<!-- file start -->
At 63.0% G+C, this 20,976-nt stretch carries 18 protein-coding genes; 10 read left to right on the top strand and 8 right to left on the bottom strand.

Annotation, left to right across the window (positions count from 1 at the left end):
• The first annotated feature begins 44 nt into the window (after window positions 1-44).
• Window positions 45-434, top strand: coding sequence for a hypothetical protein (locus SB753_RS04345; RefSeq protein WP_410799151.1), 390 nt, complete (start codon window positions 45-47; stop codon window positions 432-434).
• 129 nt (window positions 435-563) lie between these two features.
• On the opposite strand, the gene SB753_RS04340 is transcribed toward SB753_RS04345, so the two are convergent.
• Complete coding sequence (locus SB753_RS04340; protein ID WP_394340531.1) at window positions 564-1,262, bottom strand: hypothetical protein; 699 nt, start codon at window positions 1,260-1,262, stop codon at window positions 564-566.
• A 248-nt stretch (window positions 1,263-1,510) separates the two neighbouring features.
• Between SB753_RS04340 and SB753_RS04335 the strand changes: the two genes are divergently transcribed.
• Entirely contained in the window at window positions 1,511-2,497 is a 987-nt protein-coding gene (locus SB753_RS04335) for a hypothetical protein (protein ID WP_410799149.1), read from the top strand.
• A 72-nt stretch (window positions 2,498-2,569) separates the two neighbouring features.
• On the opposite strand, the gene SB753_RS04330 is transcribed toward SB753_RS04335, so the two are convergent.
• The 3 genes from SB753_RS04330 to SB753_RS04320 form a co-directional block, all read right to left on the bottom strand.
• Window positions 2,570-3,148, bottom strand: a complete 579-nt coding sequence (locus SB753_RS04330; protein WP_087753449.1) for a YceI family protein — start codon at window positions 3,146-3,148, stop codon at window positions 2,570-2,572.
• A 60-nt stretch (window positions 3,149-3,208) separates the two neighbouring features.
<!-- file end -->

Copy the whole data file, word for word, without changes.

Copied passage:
At 63.0% G+C, this 20,976-nt stretch carries 18 protein-coding genes; 10 read left to right on the top strand and 8 right to left on the bottom strand.

Annotation, left to right across the window (positions count from 1 at the left end):
• The first annotated feature begins 44 nt into the window (after window positions 1-44).
• Window positions 45-434, top strand: coding sequence for a hypothetical protein (locus SB753_RS04345; RefSeq protein WP_410799151.1), 390 nt, complete (start codon window positions 45-47; stop codon window positions 432-434).
• 129 nt (window positions 435-563) lie between these two features.
• On the opposite strand, the gene SB753_RS04340 is transcribed toward SB753_RS04345, so the two are convergent.
• Complete coding sequence (locus SB753_RS04340; protein ID WP_394340531.1) at window positions 564-1,262, bottom strand: hypothetical protein; 699 nt, start codon at window positions 1,260-1,262, stop codon at window positions 564-566.
• A 248-nt stretch (window positions 1,263-1,510) separates the two neighbouring features.
• Between SB753_RS04340 and SB753_RS04335 the strand changes: the two genes are divergently transcribed.
• Entirely contained in the window at window positions 1,511-2,497 is a 987-nt protein-coding gene (locus SB753_RS04335) for a hypothetical protein (protein ID WP_410799149.1), read from the top strand.
• A 72-nt stretch (window positions 2,498-2,569) separates the two neighbouring features.
• On the opposite strand, the gene SB753_RS04330 is transcribed toward SB753_RS04335, so the two are convergent.
• The 3 genes from SB753_RS04330 to SB753_RS04320 form a co-directional block, all read right to left on the bottom strand.
• Window positions 2,570-3,148, bottom strand: a complete 579-nt coding sequence (locus SB753_RS04330; protein WP_087753449.1) for a YceI family protein — start codon at window positions 3,146-3,148, stop codon at window positions 2,570-2,572.
• A 60-nt stretch (window positions 3,149-3,208) separates the two neighbouring features.